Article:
Grammy-winning rapper Killer Mike went to Morehouse College on a dare. In 1994 the Frederick Douglass High School senior already had an art scholarship to Morris Brown, but his homeroom teacher offered to buy his books if the smart, rebellious teen could get accepted into the teacher's alma mater. Killer Mike calls his year at Morehouse "the most valuable experience" of his life.
You get to college and think you're an adult. I remember telling the Dean I didn't feel like we should have to wear coats to chapel. Like, first of all, why the fuck are we even going to chapel? Everybody ain't Christian! He said, "Dr. Martin Luther King Jr. attended Morehouse. Dr. Benjamin E. Mays was a leader of this great institution." Then he said something to me I'll never forget: "Those two men were close to chapel. Who are you not to be?" That's when I realized that the individualism I praised was cool, but I was lucky enough to become part of a select group of men [who] attended Morehouse, and that I was as responsible for holding those traditions tried and true as any other Morehouse man. It really gave me proper perspective on honoring legacy.
I was a college dropout, so it's funny to me that I get asked to go back and speak. People are like, why should a guy who didn't even graduate get to speak? The answer is simple: because he had the balls to go out and be a trailblazer. I got a girl pregnant my first year. I had to get out and make it happen. The first time I got asked to come back to Morehouse I was so nervous I went to talk to Dean Sterling [Hudson III], who helped me get a scholarship. He told me to calm down and that I deserved to be there. ... I like meeting the young guys, talking to them and encouraging them. Being asked to come back to Morehouse is special to me because at that school you're not official till you walk across that stage and graduate. The fact that I made them proud by not graduating and doing this has always meant a lot to me, because I know did the unpopular thing.
— As told to Gavin Godfrey
This interview has been edited and condensed.
Millie De Chirico graduated from Georgia State University in 2002 with a BA in Film and Video. De Chirico now works as Manager of Programming at Turner Classic Movies. She's part of a team that's responsible for curating Underground TCM — the cult classics and atomic scare short films you're most likely to stumble upon when you get home from the bar. If you're flipping through the channels between 2 a.m. and 6 a.m. on a Saturday and come across Blue Velvet, Dolemite, or an Ed Wood or Dario Argento film, chances are good that she booked it. She's also in charge of the silent and import films TCM airs Sundays after 2 a.m. De Chirico took a few minutes out of her day of scheduling films for night owls to reflect on her days of scavenging for groceries at Kroger, and making her way as a GSU undergrad.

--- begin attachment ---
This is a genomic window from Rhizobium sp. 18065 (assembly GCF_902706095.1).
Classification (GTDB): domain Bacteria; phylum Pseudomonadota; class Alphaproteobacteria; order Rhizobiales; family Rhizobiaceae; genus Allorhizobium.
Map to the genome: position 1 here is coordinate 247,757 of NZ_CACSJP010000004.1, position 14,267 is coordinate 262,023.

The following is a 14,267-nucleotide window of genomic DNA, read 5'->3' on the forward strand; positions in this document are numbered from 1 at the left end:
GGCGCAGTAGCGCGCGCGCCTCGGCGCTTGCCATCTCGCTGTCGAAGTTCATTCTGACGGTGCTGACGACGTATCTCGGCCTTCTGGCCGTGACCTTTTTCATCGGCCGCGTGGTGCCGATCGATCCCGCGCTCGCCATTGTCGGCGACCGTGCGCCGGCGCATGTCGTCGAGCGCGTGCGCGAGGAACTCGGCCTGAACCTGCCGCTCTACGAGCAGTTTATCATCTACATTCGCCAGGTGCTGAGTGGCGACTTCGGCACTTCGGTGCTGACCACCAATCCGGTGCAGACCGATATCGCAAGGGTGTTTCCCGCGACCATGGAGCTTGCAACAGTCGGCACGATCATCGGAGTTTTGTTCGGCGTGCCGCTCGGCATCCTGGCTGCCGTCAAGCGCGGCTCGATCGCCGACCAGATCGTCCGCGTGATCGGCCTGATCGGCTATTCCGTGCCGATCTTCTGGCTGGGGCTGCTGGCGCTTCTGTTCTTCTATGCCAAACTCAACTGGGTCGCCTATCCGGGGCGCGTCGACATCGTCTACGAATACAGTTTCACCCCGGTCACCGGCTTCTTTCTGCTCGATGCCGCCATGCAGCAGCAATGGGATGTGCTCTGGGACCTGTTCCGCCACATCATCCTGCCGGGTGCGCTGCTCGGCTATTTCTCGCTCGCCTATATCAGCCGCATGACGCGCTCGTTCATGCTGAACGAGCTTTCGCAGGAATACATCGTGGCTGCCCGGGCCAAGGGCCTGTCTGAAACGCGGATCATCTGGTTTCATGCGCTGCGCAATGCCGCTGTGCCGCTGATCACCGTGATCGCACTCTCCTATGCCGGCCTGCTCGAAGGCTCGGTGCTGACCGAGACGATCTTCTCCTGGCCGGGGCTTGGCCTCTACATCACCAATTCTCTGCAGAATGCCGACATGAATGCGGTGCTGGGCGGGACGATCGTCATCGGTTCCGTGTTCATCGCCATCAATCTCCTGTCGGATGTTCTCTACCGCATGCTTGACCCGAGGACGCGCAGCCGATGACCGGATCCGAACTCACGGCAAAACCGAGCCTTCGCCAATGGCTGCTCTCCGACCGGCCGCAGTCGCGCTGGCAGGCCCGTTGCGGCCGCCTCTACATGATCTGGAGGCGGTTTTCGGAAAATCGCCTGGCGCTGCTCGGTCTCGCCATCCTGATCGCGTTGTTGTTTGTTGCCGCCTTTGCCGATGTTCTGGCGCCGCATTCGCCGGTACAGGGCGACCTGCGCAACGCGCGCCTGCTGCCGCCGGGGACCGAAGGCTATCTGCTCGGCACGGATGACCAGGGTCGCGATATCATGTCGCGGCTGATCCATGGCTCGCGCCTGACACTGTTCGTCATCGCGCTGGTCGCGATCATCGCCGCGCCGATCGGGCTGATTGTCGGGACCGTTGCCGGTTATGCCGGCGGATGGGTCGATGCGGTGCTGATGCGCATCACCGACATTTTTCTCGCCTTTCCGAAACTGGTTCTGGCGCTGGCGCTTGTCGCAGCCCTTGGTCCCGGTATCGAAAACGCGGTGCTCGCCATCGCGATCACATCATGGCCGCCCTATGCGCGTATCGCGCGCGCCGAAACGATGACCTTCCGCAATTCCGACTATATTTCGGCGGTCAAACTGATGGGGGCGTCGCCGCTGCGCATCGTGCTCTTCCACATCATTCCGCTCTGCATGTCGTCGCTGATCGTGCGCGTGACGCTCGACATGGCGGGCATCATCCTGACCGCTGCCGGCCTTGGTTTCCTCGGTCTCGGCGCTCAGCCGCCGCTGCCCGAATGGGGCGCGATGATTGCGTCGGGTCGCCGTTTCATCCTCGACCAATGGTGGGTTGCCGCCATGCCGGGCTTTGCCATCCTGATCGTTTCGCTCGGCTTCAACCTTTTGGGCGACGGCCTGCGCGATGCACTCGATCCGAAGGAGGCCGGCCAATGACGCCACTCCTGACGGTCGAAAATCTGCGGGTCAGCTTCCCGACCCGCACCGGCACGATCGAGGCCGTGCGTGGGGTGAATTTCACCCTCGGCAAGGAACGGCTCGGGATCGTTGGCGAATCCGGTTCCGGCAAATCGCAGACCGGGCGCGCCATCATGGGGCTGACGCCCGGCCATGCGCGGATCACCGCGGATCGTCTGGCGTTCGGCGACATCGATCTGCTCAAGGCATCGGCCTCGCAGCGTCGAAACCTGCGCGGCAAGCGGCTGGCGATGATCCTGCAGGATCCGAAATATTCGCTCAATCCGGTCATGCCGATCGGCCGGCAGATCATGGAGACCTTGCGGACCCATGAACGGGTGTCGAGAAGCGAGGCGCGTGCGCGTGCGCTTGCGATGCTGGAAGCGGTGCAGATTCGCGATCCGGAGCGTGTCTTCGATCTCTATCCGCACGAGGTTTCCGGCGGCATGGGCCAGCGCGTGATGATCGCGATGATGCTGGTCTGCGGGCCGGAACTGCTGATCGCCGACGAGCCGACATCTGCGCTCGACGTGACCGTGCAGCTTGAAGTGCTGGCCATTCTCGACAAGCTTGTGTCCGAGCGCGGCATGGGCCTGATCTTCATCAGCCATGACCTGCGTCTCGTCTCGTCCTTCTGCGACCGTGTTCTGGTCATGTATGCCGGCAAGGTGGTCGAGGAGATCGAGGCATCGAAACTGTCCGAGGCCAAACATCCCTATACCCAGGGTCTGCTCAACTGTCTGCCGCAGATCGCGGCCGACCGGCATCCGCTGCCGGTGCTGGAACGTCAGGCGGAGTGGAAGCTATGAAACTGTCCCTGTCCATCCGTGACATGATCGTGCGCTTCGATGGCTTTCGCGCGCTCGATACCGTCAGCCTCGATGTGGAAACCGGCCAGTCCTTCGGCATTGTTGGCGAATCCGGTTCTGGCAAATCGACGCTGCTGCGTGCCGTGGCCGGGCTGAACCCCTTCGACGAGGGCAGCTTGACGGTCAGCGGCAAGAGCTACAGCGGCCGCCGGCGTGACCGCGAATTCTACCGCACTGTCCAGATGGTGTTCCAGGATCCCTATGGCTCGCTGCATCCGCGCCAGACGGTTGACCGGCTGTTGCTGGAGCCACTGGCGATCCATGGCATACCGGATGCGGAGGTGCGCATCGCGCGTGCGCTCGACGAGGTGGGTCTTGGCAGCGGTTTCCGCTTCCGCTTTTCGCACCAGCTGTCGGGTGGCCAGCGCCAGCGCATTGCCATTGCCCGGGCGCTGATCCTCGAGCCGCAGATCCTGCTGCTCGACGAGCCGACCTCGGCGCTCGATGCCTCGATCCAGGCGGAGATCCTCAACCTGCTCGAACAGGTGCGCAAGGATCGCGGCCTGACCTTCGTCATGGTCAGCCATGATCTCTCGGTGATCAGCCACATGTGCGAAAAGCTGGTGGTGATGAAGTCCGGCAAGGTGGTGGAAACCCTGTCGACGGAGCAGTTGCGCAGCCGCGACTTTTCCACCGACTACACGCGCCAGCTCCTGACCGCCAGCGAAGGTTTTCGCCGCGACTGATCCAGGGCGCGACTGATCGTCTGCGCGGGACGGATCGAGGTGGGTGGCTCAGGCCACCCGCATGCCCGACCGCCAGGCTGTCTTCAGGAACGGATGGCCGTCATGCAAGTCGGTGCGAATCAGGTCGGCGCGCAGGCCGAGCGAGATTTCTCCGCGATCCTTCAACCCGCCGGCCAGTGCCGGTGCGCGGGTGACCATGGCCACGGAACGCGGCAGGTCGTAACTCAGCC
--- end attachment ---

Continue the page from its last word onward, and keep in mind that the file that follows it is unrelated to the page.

I was at Georgia State University from about 1997 until 2002. Strangely enough, I'm back there for a graduate program now. I went to high school in Marietta, and I was really into ska music in those days. I would listen to WRAS' ska show, "One Step Beyond," and I wanted to take the host's job so bad! Eventually I did get to do it.
High school in Marietta was pretty miserable. I had a small group of friends, and we always talked about how one day we would escape Marietta. But where would we go that's not where everybody else was going? Georgia State was that place for people who didn't want the traditional college experience: They wanted to go to a city college with art programs, and where they didn't have to be involved with college sports. Much of GSU's greatness was because of places like Album 88 and Cinefest. That's why I went there.
Both the Album 88 experience and being in the film department put me around a really cool crew of interesting people — some of them now have careers in film and television, editing Spike Jonze's films, or [working] for "The Walking Dead."
During my freshman year I lived in the dorms right after they were built at 10th Street and the freeway. It was a year after the Olympics, and I have a lot of great memories of making student films, climbing through people's windows in the middle of the night.
My roommates at the GSU dorms and I would go on what we used to call "date shopping" for groceries. Back in the day, Kroger used to have a policy that if you found something expired on their shelves and pulled it for them, you could get the same non-expired item for free. They have since stopped doing this because eventually lots of people figured it out.
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